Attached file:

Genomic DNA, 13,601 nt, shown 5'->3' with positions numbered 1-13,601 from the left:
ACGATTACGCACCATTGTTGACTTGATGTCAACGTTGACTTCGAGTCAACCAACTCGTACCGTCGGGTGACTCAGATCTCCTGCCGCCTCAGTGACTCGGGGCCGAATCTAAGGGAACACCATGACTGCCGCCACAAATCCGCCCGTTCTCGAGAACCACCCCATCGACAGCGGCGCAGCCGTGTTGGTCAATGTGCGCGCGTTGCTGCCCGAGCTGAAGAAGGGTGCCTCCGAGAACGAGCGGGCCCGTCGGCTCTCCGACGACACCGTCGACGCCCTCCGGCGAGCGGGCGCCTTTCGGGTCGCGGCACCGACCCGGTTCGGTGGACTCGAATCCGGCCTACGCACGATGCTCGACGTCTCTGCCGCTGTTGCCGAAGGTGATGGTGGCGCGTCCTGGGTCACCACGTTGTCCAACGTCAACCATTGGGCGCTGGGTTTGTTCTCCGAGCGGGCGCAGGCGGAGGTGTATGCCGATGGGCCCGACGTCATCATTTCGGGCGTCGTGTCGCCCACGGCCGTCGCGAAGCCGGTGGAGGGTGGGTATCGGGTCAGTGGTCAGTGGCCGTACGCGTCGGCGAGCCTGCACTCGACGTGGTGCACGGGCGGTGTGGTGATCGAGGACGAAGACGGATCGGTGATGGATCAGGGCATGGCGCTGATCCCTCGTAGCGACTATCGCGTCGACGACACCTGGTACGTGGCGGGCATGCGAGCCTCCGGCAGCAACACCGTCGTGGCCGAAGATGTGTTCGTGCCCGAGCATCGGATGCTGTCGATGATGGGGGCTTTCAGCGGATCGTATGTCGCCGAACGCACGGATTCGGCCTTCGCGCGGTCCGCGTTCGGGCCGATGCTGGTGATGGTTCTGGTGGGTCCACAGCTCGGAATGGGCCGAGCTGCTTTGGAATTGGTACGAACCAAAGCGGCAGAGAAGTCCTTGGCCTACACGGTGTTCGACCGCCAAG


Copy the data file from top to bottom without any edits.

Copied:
Genomic DNA, 13,601 nt, shown 5'->3' with positions numbered 1-13,601 from the left:
ACGATTACGCACCATTGTTGACTTGATGTCAACGTTGACTTCGAGTCAACCAACTCGTACCGTCGGGTGACTCAGATCTCCTGCCGCCTCAGTGACTCGGGGCCGAATCTAAGGGAACACCATGACTGCCGCCACAAATCCGCCCGTTCTCGAGAACCACCCCATCGACAGCGGCGCAGCCGTGTTGGTCAATGTGCGCGCGTTGCTGCCCGAGCTGAAGAAGGGTGCCTCCGAGAACGAGCGGGCCCGTCGGCTCTCCGACGACACCGTCGACGCCCTCCGGCGAGCGGGCGCCTTTCGGGTCGCGGCACCGACCCGGTTCGGTGGACTCGAATCCGGCCTACGCACGATGCTCGACGTCTCTGCCGCTGTTGCCGAAGGTGATGGTGGCGCGTCCTGGGTCACCACGTTGTCCAACGTCAACCATTGGGCGCTGGGTTTGTTCTCCGAGCGGGCGCAGGCGGAGGTGTATGCCGATGGGCCCGACGTCATCATTTCGGGCGTCGTGTCGCCCACGGCCGTCGCGAAGCCGGTGGAGGGTGGGTATCGGGTCAGTGGTCAGTGGCCGTACGCGTCGGCGAGCCTGCACTCGACGTGGTGCACGGGCGGTGTGGTGATCGAGGACGAAGACGGATCGGTGATGGATCAGGGCATGGCGCTGATCCCTCGTAGCGACTATCGCGTCGACGACACCTGGTACGTGGCGGGCATGCGAGCCTCCGGCAGCAACACCGTCGTGGCCGAAGATGTGTTCGTGCCCGAGCATCGGATGCTGTCGATGATGGGGGCTTTCAGCGGATCGTATGTCGCCGAACGCACGGATTCGGCCTTCGCGCGGTCCGCGTTCGGGCCGATGCTGGTGATGGTTCTGGTGGGTCCACAGCTCGGAATGGGCCGAGCTGCTTTGGAATTGGTACGAACCAAAGCGGCAGAGAAGTCCTTGGCCTACACGGTGTTCGACCGCCAAG